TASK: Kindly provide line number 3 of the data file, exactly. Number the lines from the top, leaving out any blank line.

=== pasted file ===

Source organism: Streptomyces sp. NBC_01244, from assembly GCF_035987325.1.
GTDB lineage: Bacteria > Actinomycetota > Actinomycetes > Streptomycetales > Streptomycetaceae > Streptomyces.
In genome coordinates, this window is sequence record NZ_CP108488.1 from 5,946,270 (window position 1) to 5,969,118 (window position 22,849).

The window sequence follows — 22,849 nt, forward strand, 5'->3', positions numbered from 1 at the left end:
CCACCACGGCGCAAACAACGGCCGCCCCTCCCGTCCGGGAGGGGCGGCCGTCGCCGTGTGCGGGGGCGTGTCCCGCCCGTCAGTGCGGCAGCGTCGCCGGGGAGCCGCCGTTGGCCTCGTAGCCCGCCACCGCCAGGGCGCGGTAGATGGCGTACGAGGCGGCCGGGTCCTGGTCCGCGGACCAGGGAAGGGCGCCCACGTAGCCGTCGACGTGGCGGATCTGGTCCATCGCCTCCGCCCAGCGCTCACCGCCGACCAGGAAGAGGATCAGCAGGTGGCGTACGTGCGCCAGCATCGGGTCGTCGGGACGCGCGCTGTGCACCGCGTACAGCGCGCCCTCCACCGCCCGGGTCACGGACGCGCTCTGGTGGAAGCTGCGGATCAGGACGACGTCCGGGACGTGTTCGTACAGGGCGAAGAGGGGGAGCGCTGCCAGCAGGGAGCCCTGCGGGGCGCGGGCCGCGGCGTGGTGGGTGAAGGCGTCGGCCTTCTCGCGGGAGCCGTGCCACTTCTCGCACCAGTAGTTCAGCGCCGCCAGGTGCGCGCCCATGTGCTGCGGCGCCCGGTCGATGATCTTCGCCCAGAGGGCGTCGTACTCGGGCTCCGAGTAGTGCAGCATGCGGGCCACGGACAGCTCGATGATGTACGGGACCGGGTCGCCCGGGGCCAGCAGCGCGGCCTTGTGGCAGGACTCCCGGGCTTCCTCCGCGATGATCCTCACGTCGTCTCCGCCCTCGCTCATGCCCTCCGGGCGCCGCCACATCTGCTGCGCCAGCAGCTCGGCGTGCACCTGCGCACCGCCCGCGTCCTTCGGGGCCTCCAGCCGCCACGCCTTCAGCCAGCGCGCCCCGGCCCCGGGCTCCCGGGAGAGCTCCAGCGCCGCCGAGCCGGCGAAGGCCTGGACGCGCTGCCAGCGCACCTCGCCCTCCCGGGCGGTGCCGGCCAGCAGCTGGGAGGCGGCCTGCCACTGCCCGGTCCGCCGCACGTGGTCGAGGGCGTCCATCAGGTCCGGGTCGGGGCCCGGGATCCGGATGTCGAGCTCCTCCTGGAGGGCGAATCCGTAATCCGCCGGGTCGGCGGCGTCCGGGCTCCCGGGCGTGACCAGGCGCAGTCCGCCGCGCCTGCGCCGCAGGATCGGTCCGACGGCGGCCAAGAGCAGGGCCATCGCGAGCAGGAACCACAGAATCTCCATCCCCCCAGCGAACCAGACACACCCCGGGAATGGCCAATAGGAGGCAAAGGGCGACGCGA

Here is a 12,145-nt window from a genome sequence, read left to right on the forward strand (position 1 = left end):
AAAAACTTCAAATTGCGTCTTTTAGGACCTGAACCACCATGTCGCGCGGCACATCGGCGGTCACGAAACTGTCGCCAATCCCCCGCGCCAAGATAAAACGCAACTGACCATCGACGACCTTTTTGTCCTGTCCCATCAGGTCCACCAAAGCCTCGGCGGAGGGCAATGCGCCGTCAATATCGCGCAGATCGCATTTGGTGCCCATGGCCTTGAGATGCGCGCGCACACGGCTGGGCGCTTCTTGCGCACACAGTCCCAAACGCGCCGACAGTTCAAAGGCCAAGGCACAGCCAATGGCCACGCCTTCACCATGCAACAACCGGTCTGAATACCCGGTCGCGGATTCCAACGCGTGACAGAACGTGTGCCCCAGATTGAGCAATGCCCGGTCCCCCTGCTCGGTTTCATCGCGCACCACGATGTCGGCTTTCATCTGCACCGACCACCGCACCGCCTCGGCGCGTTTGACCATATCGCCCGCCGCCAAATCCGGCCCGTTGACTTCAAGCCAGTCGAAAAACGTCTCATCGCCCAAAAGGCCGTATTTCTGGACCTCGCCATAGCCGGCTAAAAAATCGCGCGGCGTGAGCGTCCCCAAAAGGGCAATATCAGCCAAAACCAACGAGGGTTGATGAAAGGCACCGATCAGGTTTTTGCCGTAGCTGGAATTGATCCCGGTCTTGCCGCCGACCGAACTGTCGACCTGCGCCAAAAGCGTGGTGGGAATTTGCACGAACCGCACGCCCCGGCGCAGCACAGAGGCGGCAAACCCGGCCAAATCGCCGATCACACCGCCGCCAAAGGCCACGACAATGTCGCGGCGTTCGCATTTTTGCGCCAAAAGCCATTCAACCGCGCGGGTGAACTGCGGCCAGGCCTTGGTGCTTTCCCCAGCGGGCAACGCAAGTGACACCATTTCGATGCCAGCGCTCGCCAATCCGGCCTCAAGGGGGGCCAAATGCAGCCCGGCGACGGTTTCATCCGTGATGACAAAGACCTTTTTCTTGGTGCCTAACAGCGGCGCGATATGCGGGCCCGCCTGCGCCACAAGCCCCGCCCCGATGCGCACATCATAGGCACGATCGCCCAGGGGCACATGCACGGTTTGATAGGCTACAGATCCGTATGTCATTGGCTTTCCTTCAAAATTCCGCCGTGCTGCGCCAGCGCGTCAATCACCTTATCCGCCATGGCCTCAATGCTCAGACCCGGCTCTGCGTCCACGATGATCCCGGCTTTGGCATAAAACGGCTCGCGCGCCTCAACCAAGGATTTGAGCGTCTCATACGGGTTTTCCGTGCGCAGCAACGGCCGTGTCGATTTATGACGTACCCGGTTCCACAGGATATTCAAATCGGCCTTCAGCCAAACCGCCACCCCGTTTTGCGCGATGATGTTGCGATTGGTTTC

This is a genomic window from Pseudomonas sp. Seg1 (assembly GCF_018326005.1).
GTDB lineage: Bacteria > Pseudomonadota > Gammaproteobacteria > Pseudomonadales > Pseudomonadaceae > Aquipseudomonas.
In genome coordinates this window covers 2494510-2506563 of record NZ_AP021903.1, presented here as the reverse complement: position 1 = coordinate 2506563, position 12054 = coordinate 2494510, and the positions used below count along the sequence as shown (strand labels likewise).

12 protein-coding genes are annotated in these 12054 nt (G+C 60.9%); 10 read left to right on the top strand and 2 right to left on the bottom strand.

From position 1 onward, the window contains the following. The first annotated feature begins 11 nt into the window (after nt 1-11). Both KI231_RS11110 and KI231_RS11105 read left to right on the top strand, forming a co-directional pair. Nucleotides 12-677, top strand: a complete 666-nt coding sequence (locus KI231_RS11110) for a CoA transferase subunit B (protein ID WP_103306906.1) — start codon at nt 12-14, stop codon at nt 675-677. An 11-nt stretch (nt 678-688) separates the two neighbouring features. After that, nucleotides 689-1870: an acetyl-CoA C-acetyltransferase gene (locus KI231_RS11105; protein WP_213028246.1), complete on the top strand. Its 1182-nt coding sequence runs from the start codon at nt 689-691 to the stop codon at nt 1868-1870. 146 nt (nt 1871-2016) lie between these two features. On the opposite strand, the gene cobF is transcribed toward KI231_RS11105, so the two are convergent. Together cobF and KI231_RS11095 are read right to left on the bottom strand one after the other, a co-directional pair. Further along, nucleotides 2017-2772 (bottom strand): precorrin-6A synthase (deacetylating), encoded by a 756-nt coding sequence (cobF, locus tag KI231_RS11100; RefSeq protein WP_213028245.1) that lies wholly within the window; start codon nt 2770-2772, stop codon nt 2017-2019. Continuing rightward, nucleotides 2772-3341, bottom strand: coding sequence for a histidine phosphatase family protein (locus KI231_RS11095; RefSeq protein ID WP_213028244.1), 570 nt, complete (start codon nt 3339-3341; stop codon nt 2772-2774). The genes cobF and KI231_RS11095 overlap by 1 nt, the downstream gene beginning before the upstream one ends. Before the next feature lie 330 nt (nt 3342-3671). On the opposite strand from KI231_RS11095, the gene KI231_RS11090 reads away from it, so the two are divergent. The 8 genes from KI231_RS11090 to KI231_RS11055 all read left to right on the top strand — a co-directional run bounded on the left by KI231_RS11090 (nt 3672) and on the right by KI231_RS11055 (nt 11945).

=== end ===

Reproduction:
In genome coordinates, this window is sequence record NZ_CP108488.1 from 5,946,270 (window position 1) to 5,969,118 (window position 22,849).